13. Geometries

The main extension of ADQL wrt SQL is addition of geometric functions. Unfortunately, these were not particularly well designed, but if you don’t expect too much, they’ll do their job.

Keep the crossmatch pattern somewhere handy (everything is in degrees):

  source_id, tgas.ra, tgas.dec, tm.raj2000,
tm.dej2000, hmag, e_hmag
FROM gaiadr1.tgas_source as tgas
JOIN twomass AS tm
     POINT('ICRS', tm.raj2000, tm.dej2000),
     CIRCLE('ICRS', tgas.ra, tgas.dec, 1.5/3600))

In theory, you could use reference systems other than ICRS (e.g., GALACTIC, FK4) and hope the server converts the positions, but I’d avoid constructions with multiple systems – even if the server implements the stuff correctly, it’s most likely going to be slow.

When catalogs are on different epochs, you may need to account for proper motions to match faster stars. You should, however, not apply the proper motions in the primary selection. If you do that, the index cannot be used, and your query will waste a lot of CPU and disk bandwidth. Instead, decide about the maximum proper motion your objects might have (to get an idea, of the statistics, try selecting the fastest stars from ppmx.data – apart from the fact that the catalog got the fastest stars pretty wrong with two copies of some fast stars, there’s only a handful stars moving faster than four arcsecs per year).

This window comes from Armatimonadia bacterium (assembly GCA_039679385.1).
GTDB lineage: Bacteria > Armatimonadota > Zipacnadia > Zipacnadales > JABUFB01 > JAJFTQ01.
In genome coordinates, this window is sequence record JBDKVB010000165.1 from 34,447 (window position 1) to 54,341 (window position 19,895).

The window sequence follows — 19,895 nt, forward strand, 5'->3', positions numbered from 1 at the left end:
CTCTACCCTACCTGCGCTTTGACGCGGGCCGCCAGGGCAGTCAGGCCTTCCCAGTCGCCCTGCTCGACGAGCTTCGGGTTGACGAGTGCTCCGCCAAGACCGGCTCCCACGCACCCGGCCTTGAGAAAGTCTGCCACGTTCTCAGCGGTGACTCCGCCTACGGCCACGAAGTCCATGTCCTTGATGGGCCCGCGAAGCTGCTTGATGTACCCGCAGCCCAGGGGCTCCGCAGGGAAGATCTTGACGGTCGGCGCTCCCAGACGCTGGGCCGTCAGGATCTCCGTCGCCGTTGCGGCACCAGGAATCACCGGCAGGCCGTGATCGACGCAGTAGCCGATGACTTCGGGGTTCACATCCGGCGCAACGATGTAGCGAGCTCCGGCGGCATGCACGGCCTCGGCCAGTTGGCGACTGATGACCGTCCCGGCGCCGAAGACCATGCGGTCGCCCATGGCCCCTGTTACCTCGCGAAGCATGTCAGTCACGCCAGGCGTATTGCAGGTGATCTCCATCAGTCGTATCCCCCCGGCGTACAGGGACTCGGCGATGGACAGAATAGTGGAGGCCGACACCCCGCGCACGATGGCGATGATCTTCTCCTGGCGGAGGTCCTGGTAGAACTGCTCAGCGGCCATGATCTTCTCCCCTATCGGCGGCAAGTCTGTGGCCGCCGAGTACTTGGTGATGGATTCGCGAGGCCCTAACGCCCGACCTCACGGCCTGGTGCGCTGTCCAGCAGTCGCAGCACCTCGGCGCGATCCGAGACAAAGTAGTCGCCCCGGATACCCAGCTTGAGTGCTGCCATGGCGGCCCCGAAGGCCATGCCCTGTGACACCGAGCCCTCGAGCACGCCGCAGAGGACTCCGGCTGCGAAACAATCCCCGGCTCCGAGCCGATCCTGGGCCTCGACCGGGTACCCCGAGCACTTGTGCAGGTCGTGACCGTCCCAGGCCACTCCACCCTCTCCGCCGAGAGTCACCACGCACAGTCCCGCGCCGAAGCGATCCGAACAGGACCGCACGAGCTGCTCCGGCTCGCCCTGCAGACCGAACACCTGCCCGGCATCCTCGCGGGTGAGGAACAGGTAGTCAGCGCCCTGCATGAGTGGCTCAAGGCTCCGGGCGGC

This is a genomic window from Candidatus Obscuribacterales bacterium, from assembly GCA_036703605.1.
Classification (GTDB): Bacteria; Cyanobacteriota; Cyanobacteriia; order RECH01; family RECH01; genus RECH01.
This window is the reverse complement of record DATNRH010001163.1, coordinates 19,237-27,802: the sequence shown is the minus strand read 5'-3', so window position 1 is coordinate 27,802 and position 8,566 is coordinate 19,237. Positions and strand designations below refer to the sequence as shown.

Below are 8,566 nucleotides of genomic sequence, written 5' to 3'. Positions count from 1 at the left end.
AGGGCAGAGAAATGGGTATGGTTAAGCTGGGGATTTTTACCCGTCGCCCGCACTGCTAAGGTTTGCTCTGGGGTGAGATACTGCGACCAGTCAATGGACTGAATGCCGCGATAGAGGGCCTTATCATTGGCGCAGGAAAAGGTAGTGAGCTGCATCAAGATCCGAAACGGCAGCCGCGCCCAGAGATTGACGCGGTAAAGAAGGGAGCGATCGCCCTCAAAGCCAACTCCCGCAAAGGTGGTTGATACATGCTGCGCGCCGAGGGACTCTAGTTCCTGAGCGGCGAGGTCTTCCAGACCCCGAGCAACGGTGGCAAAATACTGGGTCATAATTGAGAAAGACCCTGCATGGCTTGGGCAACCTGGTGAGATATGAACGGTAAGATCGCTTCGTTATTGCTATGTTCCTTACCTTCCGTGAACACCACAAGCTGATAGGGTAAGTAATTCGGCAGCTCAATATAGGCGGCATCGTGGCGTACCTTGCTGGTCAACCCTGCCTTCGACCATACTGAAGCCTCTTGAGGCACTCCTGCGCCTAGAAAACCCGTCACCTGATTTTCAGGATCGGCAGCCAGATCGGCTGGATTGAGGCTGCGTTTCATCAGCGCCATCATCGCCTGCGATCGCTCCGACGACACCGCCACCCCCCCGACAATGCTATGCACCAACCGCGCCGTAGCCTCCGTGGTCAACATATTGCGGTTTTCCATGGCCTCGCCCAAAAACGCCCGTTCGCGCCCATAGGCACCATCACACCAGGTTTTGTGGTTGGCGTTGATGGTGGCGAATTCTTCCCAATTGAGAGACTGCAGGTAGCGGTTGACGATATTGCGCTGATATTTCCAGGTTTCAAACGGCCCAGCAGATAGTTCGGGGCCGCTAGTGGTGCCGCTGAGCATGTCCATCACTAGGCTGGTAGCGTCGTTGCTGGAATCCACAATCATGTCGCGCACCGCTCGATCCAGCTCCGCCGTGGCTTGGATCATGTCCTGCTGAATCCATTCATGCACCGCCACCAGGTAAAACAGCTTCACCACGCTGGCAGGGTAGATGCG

Then multiply this with your epoch difference and make that your initial crossmatch radius. Then filter out the spurious matches with an extra where clause taking into account the proper motions. For moderate epoch differences, don’t worry about going into the tangential plane to apply proper motions and, for now, say something like

   TOP 30
   FROM ppmxl AS m
   JOIN gaiadr2.gaia_source AS g
   ON 1=CONTAINS(POINT('ICRS', m.raj2000, m.dej2000),
                 CIRCLE('ICRS', g.ra, g.dec, 30./3600.))
  CIRCLE('ICRS', g.ra, g.dec, 0.5/3600.))

The 15 is because Gaia DR1 is on J2015, whereas PPMXL is on J2000. Also, be careful with the units – in many catalogs, positions and proper motions are given in different units.

Also note how the outer PM-based filter is just a WHERE-clause. Since JOIN is a combination of operators of the relational algebra, the result of a join is a relation again and thus can be treated like any other table.



Compare the total proper motions of the top 5000 stars in hipparcos and tycho2, together with the respective identifiers (hip for hipparcos, id for tycho2). Use a positional crossmatch with, say, a couple of arcsecs.

Markus Demleitner

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